|Groping the way through the darkness: Maiko KITAGAWA|
|Written by You GOSHIKI|
|Published: October 28 2008|
"I have a story to tell you" (2008), 136×80cm Darmatograf on paper panel, copyright © 2008 GALERIE TAIMEI
Maiko Kitagawa, who is only twenty-five years old, has already created an enormous number of artworks on the theme of fables from the middle-ages, drawn in ballpoint, and now she is immediately associated with this kind of artwork. This is because of her lifestyle, which is dedicated to drawing all day long, free from all other commitments.
However, Kitagawa has started to use another tool apart from the ballpoint - oil dermatograph.*1 This change occurred when she started as a professional artist. Her lovable pictures turned into portrayals of a heavy black world and the canvas size became a few-times larger.
What made her select dermatograph? She says that the ballpoint has limitations in terms of artwork size.*2 She majored in oil painting at university, however, so why did she select dermatograph instead of oil paints?
She often chooses "darkness" as her theme. In her imaginary world inspired by western-fables that she read constantly in her childhood, the darkness is full of half-human, half-animal creatures, fairies and animals.*3 With black dots using an ultra-fine 0.5mm ballpoint,*4 extraordinary effort and time is necessary to fill up the whole paper, which must have resulted in a limitation in the size of the work that could be produced. In fact, her ballpoint artwork [fig. 1] has an airy and bright atmosphere because of the inevitable gaps or spaces between the dots she drew to convey the darkness.
"What will you dream tonight?" (2007), 130×91cm Darmatograf on paper panel, copyright © 2007 GALERIE TAIMEI
On the other hand, in her dermatograph artwork [fig.2], the darkness took on a thickly painted, jet-black form without airiness. Dermatograph includes wax in its composition and thus the texture is so soft and adhesive that we can even draw on human skin with it. Her darkness increases opaqueness to bring a suffocatingly strong and firm texture. She is said to remove the color by "dragging" with an eraser after painting black everywhere.*5 With a ballpoint pen, she used to blot out light (the white paper). Now she digs out light (the white canvas) with a Dermatograph. This switchover seems to have changed her approach; previously she filled out her imaginative world through dread of the darkness where something might exist, but now she digs up something which is already there and fills the world up.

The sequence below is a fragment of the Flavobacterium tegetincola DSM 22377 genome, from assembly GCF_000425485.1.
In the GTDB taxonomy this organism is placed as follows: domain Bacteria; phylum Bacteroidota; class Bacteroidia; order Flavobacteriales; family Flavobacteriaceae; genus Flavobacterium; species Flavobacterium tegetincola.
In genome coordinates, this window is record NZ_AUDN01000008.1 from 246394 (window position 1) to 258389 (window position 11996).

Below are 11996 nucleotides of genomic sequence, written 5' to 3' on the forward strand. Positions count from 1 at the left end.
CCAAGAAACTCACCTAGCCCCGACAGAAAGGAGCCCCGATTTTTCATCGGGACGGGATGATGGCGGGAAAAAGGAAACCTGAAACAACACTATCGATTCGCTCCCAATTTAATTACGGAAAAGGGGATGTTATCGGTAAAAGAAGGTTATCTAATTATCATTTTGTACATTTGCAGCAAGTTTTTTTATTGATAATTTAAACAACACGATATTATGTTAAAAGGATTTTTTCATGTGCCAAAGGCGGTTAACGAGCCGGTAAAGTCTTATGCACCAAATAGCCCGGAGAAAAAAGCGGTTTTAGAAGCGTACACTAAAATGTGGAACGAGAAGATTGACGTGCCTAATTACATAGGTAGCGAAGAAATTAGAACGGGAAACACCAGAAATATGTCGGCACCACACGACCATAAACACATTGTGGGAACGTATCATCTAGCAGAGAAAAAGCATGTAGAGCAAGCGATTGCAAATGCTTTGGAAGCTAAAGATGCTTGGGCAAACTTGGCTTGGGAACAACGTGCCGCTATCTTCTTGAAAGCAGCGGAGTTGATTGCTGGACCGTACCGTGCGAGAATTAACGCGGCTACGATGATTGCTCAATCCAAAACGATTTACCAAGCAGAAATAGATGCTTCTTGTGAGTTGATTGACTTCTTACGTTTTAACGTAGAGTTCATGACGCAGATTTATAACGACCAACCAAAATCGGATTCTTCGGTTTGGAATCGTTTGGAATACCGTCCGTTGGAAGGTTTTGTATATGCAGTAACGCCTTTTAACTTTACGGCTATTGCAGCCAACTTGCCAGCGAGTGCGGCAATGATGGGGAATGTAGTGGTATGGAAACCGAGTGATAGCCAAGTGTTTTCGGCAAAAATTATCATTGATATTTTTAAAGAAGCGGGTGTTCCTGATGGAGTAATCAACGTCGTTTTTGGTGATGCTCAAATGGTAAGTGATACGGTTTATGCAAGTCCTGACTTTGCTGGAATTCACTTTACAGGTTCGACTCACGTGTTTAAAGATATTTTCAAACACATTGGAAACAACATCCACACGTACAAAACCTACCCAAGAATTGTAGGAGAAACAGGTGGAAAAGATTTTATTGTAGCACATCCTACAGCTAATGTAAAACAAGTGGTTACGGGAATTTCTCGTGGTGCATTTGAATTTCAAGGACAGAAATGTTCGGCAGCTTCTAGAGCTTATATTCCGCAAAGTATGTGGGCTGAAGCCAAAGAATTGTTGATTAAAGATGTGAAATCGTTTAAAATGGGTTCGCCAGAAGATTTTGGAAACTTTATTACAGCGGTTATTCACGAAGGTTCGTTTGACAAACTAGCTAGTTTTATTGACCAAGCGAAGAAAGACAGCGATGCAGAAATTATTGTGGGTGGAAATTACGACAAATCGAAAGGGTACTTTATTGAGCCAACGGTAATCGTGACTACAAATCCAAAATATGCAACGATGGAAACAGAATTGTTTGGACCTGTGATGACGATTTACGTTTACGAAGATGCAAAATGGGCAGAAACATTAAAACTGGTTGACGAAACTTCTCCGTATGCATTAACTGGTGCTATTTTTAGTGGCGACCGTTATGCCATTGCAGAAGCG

In her first dermatograph artwork, "What will you dream tonight?" (2007) [fig. 3], the contrast of black and white is still soft and the black is rather transparent. We can feel the same airiness as in the ballpoint works. In her latest artwork, "Asleep or Awake" (2008) [fig. 4], the background black becomes jet-black, from which creatures are emerging. She said, "Dermatograph gave me the chance to expand what I can do." *6 She seems to be succeeding in fusing the characteristics of dermatograph and her dark world.
I now anticipate she will use dermatograph to recreate an attractive fable world, full of dynamic joyful creatures that she used to draw with ballpoint. I expect her to produce a much more powerful world when she fuses the benefits of both techniques. (Translated by Chisato Kushida)Notes
|Last Updated on July 06 2010|